Life Lessons I Learned From Coaching Youth Sports

Youth sports coaches come from a variety of different sports backgrounds, with various levels of knowledge within their game of choice. When signing up for the role, all coaches are aware of the effect they may have on each individual child athlete’s development. From physical skill, to work ethic, to sportsmanship, many of these attributes fall into the hands of the coach. But what about the effect that coaching has on the adult coach themselves? The benefits of coaching youth sports go beyond getting involved within your community and enjoying consistent exercise. The benefits I received from coaching have forever changed my life, and how I live each day.

Here are five life lessons that I learned from being a youth sports coach:

Keep Life In Perspective

Coaching allows you the opportunity to work with children from a variety of different upbringings and backgrounds. Some of the players come from very low-income families, while others may live lavishly. Because of this, I am always grateful for all that I have and remind myself how fortunate I am every day. However, when the players run out to the field, all differences are thrown aside and they are there to play the game. It is important to remember that is just a game. It doesn’t matter whether you win or lose. What does matter is that you enjoy playing the sport and that you find a value in current experiences balanced with the value of future opportunities– even when that includes a loss. In life off the field, I’ve learned that you must maintain the same perspective of value from experience as well as keeping balance so you don’t get consumed by one thing.

The Value Of A Good Hustle And Hard Work

You know the saying, “Good things come to those who hustle,” I would like to revise it to say, “Good things come to those who hustle and work hard.” The two go together. If you hustle that means you are going 100% all the way through. Combine that with the attributes of hard work such as, time, discipline, and commitment and you will see achieve your goals or even surpass them. Take baseball for example, when at bat, you don’t want to just reach first base, you want to run with everything you’ve got and go through the base. Whether your goals are sports-related, personal, or professional, the same idea applies. I’ve also found that when faced with an obstacle, you must exhibit the same hard work and 100% effort, to push through the challenge and persevere in order continue moving forward.

Be Ready For Anything At Anytime

As a coach, you must be ready and able to quickly adapt to always changing situations. Say a player gets injured during the game or the opposing team is continuously beating your defensive scheme. Using quick, flexible thinking, you need to present a new idea or solution. Outside the sports arena, you will be presented with new opportunities at any time, in relation to work, personal, community-driven, or even faith-related possibilities. When one door opens you don’t want to be skipped over because you are not prepared. If you are open minded and ready to step up when called upon, then you will feel confident to jump at any chance that you are presented with.

Play with Character And Integrity

Being a good teammate means that you respect and support your fellow teammates, opponents, and coaches. A coach’s responsibility in promoting respect amongst players helps build each player’s overall character and helps them recognize to play with integrity. To do this, a coach must first and foremost be the example—exhibit sportsmanship, keep your emotions in check and display humility. Sportsmanship, composure and being humble all lay the foundation of a player’s character. Integrity goes beyond playing fairly regarding rules, it also includes playing honestly towards teammates. This is done by putting forth 100% in your play, support, and morale, not only for yourself but also for your fellow players. Playing with character and integrity spills over into your dynamic in relationships in general. You create relationships based on attractive qualities in someone’s character and maintain them with integrity between both people.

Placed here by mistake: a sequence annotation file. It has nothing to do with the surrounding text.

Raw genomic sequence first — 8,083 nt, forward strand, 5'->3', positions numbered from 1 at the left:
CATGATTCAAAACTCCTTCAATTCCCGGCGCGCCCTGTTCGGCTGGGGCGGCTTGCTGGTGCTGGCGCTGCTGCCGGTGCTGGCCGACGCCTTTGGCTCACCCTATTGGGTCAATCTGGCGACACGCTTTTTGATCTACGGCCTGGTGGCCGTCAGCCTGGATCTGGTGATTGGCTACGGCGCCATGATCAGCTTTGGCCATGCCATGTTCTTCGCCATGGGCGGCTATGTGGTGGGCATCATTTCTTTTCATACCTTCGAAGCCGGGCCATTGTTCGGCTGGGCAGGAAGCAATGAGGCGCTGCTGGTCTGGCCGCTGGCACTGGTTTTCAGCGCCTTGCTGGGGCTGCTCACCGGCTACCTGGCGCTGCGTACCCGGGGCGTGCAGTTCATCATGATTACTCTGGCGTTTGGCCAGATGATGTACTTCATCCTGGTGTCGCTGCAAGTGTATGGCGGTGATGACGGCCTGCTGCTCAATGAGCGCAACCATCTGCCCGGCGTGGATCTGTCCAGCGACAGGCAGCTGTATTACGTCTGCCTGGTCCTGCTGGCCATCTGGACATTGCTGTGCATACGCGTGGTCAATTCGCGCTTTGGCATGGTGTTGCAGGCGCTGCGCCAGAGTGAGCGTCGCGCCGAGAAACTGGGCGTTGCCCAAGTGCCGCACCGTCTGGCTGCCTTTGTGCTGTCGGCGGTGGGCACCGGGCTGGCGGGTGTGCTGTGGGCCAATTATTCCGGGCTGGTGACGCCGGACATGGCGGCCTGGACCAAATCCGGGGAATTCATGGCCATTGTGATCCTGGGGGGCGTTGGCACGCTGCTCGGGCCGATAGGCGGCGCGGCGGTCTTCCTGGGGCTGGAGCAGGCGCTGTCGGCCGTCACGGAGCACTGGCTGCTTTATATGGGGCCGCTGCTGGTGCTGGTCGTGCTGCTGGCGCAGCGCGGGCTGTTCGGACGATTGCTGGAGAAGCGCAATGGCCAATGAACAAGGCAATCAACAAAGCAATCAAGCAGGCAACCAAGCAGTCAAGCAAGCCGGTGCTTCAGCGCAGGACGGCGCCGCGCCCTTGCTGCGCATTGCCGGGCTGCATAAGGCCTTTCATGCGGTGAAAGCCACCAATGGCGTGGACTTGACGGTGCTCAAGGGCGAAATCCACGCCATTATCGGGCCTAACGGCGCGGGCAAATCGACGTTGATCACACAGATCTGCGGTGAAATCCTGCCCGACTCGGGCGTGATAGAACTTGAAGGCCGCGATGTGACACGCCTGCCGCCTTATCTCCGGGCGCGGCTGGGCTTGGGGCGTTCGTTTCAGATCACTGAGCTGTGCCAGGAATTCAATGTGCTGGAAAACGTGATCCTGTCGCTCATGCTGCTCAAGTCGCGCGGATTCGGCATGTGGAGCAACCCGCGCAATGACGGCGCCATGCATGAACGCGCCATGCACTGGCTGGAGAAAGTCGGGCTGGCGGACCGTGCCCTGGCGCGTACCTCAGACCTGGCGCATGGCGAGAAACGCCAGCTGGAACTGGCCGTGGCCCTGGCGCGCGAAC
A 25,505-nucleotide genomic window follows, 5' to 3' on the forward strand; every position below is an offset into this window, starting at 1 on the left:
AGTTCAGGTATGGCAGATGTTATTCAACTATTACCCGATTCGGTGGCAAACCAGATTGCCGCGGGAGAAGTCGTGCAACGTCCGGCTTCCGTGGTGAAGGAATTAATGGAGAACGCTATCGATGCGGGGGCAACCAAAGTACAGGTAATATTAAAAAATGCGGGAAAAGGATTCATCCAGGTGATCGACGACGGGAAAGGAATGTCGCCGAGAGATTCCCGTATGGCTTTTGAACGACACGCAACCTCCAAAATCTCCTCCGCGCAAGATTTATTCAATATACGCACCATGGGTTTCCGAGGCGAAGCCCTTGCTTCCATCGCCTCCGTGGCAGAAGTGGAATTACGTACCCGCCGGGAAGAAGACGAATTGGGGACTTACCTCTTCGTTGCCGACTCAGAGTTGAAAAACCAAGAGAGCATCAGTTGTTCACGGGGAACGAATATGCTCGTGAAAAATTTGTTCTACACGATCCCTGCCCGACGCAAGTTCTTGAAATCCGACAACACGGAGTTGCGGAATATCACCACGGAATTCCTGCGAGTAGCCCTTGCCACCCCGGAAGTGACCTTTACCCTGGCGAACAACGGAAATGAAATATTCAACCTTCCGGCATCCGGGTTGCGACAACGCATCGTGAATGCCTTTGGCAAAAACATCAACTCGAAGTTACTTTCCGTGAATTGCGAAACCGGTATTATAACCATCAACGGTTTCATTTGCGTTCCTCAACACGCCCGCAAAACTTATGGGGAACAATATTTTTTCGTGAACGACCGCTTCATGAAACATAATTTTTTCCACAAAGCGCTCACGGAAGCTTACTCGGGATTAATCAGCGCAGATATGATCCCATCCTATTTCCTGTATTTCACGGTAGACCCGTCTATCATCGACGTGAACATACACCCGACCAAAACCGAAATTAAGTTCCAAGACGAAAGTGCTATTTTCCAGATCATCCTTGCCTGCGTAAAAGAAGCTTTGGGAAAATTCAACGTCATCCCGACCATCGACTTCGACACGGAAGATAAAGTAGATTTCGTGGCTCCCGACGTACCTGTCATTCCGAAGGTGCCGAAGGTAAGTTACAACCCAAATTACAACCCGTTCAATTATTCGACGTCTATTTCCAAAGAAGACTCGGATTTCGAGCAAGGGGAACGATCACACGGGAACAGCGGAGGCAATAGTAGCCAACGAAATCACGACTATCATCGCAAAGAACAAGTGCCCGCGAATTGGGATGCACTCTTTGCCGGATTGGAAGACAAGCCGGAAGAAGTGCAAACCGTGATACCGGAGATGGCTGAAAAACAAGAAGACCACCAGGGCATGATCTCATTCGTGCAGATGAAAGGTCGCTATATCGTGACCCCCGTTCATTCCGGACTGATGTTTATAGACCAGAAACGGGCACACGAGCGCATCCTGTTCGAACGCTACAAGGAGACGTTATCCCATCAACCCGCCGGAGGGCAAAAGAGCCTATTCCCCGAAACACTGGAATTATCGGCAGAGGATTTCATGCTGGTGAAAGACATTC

The Process And People Matter The Most

When you look back at your own experience in childhood sports, you most likely don’t remember the number of wins and losses you had, but you do remember the journey and the people that contributed along the way. As a coach, it’s your job to teach the fundamentals of the sport so that players understand fully how to play. You teach them how to overcome obstacles, how to dribble a ball, how to communicate, and how to hit a home run to achieve a common goal. It is important to recognize the moving pieces and people in other aspects of life; the lessons learned along the way and how they have contributed to where you are today. The act of serving others and its importance can be learned from this experience. Try to be a part of other’s processes and journeys and make a positive difference in who they are as a person.

Learning from life experiences is one of the best tools of education available to us. By coaching youth sports in the community, you are invested in making a difference in the lives of your young athletes. Little did I know, as a coach, that I would, in turn, see a difference in my life and learn so many positive life lessons.

Jim and Bobbie PuryearLife Lessons I Learned From Coaching Youth Sports
Read More